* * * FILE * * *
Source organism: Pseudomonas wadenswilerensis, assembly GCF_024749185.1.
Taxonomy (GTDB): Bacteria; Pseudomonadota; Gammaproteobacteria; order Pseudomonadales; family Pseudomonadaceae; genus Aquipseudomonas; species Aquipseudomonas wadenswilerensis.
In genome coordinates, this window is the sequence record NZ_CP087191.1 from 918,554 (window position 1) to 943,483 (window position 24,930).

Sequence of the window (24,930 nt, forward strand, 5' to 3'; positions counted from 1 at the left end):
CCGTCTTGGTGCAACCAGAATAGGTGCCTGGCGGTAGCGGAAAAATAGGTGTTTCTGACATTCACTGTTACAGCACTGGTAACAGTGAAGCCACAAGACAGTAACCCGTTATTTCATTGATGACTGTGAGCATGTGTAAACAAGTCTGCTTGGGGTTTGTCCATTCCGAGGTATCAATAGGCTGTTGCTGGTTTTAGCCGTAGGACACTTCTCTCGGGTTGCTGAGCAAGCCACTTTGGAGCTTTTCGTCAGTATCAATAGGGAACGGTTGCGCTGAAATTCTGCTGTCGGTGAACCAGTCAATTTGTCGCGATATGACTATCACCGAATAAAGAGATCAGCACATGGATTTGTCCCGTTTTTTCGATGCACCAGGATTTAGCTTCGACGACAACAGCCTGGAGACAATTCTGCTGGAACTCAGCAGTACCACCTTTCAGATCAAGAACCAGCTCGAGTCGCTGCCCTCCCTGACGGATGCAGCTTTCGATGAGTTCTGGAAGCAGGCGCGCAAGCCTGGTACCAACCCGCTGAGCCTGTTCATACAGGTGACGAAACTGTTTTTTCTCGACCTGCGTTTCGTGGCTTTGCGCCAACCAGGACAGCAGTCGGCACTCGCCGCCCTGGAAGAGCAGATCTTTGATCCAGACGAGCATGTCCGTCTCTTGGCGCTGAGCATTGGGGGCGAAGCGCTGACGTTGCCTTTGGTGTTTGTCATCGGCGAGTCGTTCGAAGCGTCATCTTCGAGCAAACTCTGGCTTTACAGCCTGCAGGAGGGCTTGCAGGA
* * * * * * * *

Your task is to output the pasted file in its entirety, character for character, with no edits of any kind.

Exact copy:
Source organism: Pseudomonas wadenswilerensis, assembly GCF_024749185.1.
Taxonomy (GTDB): Bacteria; Pseudomonadota; Gammaproteobacteria; order Pseudomonadales; family Pseudomonadaceae; genus Aquipseudomonas; species Aquipseudomonas wadenswilerensis.
In genome coordinates, this window is the sequence record NZ_CP087191.1 from 918,554 (window position 1) to 943,483 (window position 24,930).

Sequence of the window (24,930 nt, forward strand, 5' to 3'; positions counted from 1 at the left end):
CCGTCTTGGTGCAACCAGAATAGGTGCCTGGCGGTAGCGGAAAAATAGGTGTTTCTGACATTCACTGTTACAGCACTGGTAACAGTGAAGCCACAAGACAGTAACCCGTTATTTCATTGATGACTGTGAGCATGTGTAAACAAGTCTGCTTGGGGTTTGTCCATTCCGAGGTATCAATAGGCTGTTGCTGGTTTTAGCCGTAGGACACTTCTCTCGGGTTGCTGAGCAAGCCACTTTGGAGCTTTTCGTCAGTATCAATAGGGAACGGTTGCGCTGAAATTCTGCTGTCGGTGAACCAGTCAATTTGTCGCGATATGACTATCACCGAATAAAGAGATCAGCACATGGATTTGTCCCGTTTTTTCGATGCACCAGGATTTAGCTTCGACGACAACAGCCTGGAGACAATTCTGCTGGAACTCAGCAGTACCACCTTTCAGATCAAGAACCAGCTCGAGTCGCTGCCCTCCCTGACGGATGCAGCTTTCGATGAGTTCTGGAAGCAGGCGCGCAAGCCTGGTACCAACCCGCTGAGCCTGTTCATACAGGTGACGAAACTGTTTTTTCTCGACCTGCGTTTCGTGGCTTTGCGCCAACCAGGACAGCAGTCGGCACTCGCCGCCCTGGAAGAGCAGATCTTTGATCCAGACGAGCATGTCCGTCTCTTGGCGCTGAGCATTGGGGGCGAAGCGCTGACGTTGCCTTTGGTGTTTGTCATCGGCGAGTCGTTCGAAGCGTCATCTTCGAGCAAACTCTGGCTTTACAGCCTGCAGGAGGGCTTGCAGGA